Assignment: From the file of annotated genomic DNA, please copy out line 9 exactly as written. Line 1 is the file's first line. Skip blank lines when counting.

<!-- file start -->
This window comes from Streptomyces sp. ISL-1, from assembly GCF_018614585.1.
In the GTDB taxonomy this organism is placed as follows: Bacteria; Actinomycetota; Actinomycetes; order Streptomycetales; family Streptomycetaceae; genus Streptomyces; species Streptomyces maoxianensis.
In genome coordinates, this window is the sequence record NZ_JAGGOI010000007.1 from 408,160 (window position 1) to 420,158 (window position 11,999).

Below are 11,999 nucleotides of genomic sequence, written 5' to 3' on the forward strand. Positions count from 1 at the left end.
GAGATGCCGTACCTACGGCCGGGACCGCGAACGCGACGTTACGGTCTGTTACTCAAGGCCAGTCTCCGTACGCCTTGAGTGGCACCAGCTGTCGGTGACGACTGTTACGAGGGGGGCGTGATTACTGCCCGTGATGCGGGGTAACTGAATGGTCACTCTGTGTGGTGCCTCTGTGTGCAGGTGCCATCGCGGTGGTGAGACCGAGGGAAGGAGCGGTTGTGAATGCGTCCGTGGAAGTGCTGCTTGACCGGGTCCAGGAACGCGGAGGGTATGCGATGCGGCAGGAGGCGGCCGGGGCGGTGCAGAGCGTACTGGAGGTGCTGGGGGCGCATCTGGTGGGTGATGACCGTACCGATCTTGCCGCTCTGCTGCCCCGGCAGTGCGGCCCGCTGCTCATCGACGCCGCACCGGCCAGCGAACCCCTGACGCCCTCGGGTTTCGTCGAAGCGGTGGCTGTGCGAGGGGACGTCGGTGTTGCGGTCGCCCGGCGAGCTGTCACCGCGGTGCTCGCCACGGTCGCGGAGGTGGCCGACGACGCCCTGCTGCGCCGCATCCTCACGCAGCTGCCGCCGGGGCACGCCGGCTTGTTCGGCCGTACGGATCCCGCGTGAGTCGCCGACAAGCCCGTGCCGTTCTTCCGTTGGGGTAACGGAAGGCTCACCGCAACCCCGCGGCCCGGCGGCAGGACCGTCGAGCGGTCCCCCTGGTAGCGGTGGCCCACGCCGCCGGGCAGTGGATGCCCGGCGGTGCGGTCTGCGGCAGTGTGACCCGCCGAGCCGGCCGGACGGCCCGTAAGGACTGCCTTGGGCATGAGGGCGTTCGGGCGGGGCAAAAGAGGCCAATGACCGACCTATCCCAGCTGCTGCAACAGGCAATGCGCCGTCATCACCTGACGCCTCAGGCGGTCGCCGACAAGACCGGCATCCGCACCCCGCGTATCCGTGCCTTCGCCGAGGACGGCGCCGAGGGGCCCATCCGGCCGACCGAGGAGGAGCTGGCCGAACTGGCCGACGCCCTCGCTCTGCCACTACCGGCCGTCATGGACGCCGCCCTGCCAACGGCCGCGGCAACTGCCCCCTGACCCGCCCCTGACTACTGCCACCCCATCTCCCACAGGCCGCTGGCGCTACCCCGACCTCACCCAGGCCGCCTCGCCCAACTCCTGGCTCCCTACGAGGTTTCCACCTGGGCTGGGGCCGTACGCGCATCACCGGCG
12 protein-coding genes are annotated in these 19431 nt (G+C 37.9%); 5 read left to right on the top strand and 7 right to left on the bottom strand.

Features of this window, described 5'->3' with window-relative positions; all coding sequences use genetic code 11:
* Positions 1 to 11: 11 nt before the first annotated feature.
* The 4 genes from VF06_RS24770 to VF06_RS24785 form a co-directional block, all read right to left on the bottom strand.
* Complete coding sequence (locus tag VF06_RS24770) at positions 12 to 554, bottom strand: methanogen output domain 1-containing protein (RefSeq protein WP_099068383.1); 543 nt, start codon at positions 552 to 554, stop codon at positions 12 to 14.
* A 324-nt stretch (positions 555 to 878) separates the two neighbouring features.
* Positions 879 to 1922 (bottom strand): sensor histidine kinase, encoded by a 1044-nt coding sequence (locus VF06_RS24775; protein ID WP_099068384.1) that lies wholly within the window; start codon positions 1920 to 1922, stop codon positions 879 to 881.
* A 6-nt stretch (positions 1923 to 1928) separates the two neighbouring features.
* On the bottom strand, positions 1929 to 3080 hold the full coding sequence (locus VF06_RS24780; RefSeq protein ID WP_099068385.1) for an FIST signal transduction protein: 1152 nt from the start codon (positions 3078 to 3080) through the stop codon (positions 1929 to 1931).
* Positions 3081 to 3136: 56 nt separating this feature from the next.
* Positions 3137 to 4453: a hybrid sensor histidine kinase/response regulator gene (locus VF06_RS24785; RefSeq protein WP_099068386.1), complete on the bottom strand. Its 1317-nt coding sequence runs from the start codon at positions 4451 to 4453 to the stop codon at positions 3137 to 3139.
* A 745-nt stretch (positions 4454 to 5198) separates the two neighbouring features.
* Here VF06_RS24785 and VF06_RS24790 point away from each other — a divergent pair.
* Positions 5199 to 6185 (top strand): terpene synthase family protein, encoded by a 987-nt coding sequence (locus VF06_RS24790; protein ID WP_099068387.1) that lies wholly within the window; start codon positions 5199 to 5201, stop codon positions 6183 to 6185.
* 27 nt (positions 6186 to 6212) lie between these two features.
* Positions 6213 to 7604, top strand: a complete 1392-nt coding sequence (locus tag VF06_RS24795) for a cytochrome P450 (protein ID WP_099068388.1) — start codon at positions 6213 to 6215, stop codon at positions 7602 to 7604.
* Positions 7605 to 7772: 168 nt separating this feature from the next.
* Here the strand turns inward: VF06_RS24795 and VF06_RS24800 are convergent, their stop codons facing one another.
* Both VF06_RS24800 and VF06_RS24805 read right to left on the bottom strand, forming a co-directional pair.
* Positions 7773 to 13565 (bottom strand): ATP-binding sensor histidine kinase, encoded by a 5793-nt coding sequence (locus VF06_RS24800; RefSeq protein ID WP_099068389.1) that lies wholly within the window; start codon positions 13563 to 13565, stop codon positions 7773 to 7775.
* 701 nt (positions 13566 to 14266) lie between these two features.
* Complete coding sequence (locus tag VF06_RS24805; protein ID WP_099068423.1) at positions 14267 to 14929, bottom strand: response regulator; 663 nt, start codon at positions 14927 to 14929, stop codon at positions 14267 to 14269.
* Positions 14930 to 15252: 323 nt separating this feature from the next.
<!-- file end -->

* The 4 genes from VF06_RS24770 to VF06_RS24785 form a co-directional block, all read right to left on the bottom strand.